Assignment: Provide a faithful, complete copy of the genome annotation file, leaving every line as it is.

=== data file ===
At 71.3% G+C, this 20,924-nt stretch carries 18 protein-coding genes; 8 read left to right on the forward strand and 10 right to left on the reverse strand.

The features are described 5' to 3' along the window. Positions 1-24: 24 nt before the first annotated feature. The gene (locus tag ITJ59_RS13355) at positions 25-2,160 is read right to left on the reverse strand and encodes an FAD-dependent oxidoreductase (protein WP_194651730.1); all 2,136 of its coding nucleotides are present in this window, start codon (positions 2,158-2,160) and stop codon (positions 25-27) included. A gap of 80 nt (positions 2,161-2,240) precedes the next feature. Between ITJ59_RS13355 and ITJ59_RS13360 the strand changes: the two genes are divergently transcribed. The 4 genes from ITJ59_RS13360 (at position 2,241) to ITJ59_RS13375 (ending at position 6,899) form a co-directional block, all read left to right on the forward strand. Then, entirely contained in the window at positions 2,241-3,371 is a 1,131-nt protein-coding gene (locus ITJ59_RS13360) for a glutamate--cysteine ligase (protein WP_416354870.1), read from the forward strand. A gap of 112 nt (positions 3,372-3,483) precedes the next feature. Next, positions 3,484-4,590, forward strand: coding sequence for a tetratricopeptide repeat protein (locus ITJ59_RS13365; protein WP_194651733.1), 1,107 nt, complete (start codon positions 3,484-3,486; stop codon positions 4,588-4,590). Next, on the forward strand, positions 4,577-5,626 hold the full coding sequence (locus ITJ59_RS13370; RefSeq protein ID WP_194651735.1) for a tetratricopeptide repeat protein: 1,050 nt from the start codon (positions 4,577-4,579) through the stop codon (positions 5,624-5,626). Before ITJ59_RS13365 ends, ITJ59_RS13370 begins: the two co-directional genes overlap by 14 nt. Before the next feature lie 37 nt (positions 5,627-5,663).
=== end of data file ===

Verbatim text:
At 71.3% G+C, this 20,924-nt stretch carries 18 protein-coding genes; 8 read left to right on the forward strand and 10 right to left on the reverse strand.

The features are described 5' to 3' along the window. Positions 1-24: 24 nt before the first annotated feature. The gene (locus tag ITJ59_RS13355) at positions 25-2,160 is read right to left on the reverse strand and encodes an FAD-dependent oxidoreductase (protein WP_194651730.1); all 2,136 of its coding nucleotides are present in this window, start codon (positions 2,158-2,160) and stop codon (positions 25-27) included. A gap of 80 nt (positions 2,161-2,240) precedes the next feature. Between ITJ59_RS13355 and ITJ59_RS13360 the strand changes: the two genes are divergently transcribed. The 4 genes from ITJ59_RS13360 (at position 2,241) to ITJ59_RS13375 (ending at position 6,899) form a co-directional block, all read left to right on the forward strand. Then, entirely contained in the window at positions 2,241-3,371 is a 1,131-nt protein-coding gene (locus ITJ59_RS13360) for a glutamate--cysteine ligase (protein WP_416354870.1), read from the forward strand. A gap of 112 nt (positions 3,372-3,483) precedes the next feature. Next, positions 3,484-4,590, forward strand: coding sequence for a tetratricopeptide repeat protein (locus ITJ59_RS13365; protein WP_194651733.1), 1,107 nt, complete (start codon positions 3,484-3,486; stop codon positions 4,588-4,590). Next, on the forward strand, positions 4,577-5,626 hold the full coding sequence (locus ITJ59_RS13370; RefSeq protein ID WP_194651735.1) for a tetratricopeptide repeat protein: 1,050 nt from the start codon (positions 4,577-4,579) through the stop codon (positions 5,624-5,626). Before ITJ59_RS13365 ends, ITJ59_RS13370 begins: the two co-directional genes overlap by 14 nt. Before the next feature lie 37 nt (positions 5,627-5,663).